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Endosymbiosis occurs when a symbiont lives inside the body or the cells of another organism. It is a very widespread phenomenon in living things.[1]

Examples are:

Endosymbiont theory[change | change source]

Endosymbiont theory is the idea that eukaryote cells arose in evolution by the fusion of previously free-living protists (prokaryotes).[2]p143 The theory was first suggested by the Russian botanist Mereshkovsky in 1905.[3] The nature of lichens had been worked out;[4] mitochondria and chloroplasts had been seen in cells,[5] and their similarity to bacteria noted.[6] The theory was initially dismissed, but was re-examined when more was known about cell biology.[7]

The eukaryote cell is the type of cell all animals and plants are made of. Some cell organelles, such as mitochondria and chloroplasts, contain DNA. In each case, this DNA is thought to be the remnant of the genome of a once independent bacterium. The theory is that the eukaryote cell evolved by the fusion of several bacteria or archaean organisms. Together, the new cells survived, prospered and evolved into new and complex forms of life.[8][9][10][11] The origin of other organelles in the eukaryotic cell is still under review: the cell nucleus, its membrane, chromosomes and centromeres; the Golgi body; the flagella or cilia; the intracellular membranes. Some of these may also have had a symbiotic origin.[12]


  • Mitochondria live inside the cells of all animals, plants, and fungi. They make a fuel for the cells called ATP; it is the most common fuel in the body. Mitochondria were once bacteria, but now they cannot live outside animal cells.
  • Kelp and other brown algae are different from other endosymbiotic associations. A brown algae cell fused with the cell of a green algae, which already had an endosymbiont. This is called secondary endosymbiosis.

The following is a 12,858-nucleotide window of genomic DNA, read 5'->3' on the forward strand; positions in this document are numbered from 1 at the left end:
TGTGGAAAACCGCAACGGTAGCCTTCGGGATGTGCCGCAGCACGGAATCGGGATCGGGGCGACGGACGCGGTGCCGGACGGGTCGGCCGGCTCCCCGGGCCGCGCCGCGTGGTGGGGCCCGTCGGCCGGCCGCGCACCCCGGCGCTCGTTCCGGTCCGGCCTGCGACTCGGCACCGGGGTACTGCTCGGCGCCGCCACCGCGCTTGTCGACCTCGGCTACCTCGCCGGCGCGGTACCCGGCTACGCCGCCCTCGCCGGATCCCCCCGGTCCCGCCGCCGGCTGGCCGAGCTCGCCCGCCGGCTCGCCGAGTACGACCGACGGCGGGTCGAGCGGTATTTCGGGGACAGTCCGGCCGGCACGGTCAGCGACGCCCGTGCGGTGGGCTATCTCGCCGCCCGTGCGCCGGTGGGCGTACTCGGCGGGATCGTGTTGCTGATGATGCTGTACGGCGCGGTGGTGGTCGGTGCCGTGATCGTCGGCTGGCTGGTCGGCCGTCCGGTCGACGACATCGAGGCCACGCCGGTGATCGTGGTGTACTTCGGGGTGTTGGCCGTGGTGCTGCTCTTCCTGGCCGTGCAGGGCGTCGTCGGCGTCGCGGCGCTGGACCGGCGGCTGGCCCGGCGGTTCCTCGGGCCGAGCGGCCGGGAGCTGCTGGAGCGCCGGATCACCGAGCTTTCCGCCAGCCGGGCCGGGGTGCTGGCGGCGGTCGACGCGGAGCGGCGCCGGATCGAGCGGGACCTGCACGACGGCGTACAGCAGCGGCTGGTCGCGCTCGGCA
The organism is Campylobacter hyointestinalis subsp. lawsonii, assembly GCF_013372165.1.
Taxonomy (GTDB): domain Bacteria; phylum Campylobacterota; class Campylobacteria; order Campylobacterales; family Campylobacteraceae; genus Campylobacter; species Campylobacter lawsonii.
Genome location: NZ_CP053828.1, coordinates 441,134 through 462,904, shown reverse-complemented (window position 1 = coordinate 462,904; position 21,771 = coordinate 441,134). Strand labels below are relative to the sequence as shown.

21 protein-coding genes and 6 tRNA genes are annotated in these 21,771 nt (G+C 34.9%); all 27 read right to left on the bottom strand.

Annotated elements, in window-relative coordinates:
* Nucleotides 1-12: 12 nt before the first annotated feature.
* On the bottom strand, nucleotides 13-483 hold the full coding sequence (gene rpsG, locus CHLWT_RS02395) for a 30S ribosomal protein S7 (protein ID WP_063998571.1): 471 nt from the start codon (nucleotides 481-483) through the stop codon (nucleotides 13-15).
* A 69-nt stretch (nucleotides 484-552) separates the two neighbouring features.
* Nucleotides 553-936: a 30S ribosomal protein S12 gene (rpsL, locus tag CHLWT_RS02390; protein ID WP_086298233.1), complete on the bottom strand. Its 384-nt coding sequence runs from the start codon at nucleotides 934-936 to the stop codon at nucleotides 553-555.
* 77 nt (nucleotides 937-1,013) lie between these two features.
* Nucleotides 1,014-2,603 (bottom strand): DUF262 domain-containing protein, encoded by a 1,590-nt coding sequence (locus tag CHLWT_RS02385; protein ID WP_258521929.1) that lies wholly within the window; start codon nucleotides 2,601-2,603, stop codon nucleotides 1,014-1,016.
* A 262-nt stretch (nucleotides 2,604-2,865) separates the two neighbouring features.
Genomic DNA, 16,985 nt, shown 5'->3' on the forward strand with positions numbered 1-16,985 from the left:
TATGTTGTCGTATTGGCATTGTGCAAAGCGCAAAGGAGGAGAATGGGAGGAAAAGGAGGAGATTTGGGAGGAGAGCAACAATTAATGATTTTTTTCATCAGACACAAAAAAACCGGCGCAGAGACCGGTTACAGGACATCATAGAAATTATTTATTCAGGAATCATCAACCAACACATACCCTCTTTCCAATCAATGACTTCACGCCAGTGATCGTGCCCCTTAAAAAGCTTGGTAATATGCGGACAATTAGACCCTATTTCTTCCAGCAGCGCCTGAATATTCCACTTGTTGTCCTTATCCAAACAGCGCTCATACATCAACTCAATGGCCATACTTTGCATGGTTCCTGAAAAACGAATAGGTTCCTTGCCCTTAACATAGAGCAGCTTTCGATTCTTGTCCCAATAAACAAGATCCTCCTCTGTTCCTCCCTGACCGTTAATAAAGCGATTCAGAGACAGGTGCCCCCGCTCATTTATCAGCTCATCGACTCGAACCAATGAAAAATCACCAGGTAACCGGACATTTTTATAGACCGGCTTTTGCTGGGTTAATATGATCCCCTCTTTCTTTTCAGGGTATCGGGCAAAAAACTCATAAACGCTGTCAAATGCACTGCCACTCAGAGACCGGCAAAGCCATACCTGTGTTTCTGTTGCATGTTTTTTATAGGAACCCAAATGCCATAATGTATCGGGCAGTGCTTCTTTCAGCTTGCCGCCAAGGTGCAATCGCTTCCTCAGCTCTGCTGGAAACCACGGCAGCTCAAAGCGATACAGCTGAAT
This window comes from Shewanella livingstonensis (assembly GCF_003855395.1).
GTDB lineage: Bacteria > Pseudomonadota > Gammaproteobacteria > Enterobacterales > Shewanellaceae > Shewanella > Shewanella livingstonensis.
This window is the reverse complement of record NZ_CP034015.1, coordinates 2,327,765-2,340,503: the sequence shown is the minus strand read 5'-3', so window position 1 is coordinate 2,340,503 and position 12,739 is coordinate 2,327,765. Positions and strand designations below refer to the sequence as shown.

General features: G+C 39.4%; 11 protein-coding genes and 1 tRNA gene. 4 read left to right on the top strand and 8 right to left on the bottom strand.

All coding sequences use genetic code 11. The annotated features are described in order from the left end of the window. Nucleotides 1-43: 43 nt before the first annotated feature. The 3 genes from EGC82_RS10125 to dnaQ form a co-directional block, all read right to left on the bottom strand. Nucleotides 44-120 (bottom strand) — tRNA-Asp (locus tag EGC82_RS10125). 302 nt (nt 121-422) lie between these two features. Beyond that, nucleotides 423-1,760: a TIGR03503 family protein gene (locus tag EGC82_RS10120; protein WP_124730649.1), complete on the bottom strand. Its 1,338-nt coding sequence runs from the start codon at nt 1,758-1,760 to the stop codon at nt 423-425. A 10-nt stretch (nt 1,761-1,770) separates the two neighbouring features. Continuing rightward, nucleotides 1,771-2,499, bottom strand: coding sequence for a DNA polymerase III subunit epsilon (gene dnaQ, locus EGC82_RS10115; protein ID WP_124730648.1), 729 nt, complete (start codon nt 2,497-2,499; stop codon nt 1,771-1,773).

Endosymbiosis in prokaryotes[change | change source]

There is evidence that symbiosis happened between ancient bacteria to produce the double-membrane class known as gram-negative bacteria.[13] Since the gram-negative bacteria include the cyanobacteria, this was the first of several such events in the history of the eukaryotes.

References[change | change source]

  1. 1.0 1.1 Buchner P. 1965. Endosymbioses of animals with plant microorganisms. Wiley N.Y.
  2. King R.C. Stansfield W.D. & Mulligan P.K. 2006. A dictionary of genetics, 7th ed. Oxford.
  3. Mereshkovsky C 1905. Über Natur und Ursprung der Chromatophoren im Pflanzenreiche. Biol Centralbl 25: 593–604.
  4. de Bary, Antoine 1879. Die Erscheinung der Symbiose. Strassburg.
  5. Schimper A.F.W. 1883. Über die Entwicklung der Chlorophyllkörner und Farbkörper. Bot. Zeitung 41: 105–14, 121–31, 137–46, 153–62.
  6. Wallin I.E. 1927. Symbionticism and the origin of species. Williams & Wilkins, Baltimore.
  7. Lederberg J. 1952. Cell genetics and hereditary symbiosis. Physiological Reviews 32, 403–430.
  8. Margulis, Lynn 1998. The symbiotic planet: a new look at evolution. Weidenfeld & Nicolson, London. Margulis believes symbiosis is the most important force in evolution.
  9. Sapp J. 1994. Evolution by association: a history of symbiosis. Oxford. A balanced overview.
  10. Khakhina L.N. 1992. Concepts of symbiogenesis: a historical and critical survey of the research of Russian botanists. Yale, New Haven CN.
  11. Lake, James A. Evidence for an early prokaryote symbiogenesis. Nature 460 967–971.
  12. Dyer, Betsy Dexter and Obar, Robert Alan 1994. Tracing the history of eukaryotic cells: the enigmatic smile. Columbia N.Y.
  13. Lake, James A. 2009. Evidence for an early prokaryotic endosymbiosis. Nature 460: p967.